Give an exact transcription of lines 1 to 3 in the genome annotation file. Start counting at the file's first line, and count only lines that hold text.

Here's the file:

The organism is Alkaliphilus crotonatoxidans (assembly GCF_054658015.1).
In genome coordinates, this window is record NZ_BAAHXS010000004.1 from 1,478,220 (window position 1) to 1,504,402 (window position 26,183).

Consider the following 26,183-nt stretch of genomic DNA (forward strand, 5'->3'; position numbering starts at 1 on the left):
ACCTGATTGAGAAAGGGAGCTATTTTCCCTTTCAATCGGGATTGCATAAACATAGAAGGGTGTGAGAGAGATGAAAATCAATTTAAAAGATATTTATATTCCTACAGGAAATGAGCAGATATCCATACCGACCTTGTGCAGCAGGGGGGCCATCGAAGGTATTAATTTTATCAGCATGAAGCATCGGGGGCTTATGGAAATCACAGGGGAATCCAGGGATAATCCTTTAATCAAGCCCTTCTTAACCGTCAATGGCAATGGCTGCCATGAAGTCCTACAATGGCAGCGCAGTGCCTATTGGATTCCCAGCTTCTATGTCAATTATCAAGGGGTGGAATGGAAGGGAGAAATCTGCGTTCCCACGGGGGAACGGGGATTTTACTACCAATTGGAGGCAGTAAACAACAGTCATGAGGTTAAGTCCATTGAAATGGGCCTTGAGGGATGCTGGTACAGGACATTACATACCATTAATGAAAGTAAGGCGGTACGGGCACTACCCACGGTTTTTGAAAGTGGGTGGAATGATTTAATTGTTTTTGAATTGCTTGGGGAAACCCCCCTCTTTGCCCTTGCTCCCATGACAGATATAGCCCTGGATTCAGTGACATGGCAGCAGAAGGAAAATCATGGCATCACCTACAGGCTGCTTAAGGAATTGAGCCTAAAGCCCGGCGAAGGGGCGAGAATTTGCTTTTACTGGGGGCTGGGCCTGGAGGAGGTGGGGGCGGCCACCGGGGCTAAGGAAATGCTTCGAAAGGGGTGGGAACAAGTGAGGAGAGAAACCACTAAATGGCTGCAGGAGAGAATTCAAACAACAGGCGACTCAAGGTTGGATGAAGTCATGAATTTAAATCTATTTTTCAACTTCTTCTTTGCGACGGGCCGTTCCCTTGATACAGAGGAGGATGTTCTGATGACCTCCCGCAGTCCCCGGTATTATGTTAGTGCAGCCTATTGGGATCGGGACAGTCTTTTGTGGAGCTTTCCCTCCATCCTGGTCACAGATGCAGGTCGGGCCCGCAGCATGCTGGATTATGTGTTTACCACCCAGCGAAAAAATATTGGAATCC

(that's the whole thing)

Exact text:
The organism is Alkaliphilus crotonatoxidans (assembly GCF_054658015.1).
In genome coordinates, this window is record NZ_BAAHXS010000004.1 from 1,478,220 (window position 1) to 1,504,402 (window position 26,183).

Consider the following 26,183-nt stretch of genomic DNA (forward strand, 5'->3'; position numbering starts at 1 on the left):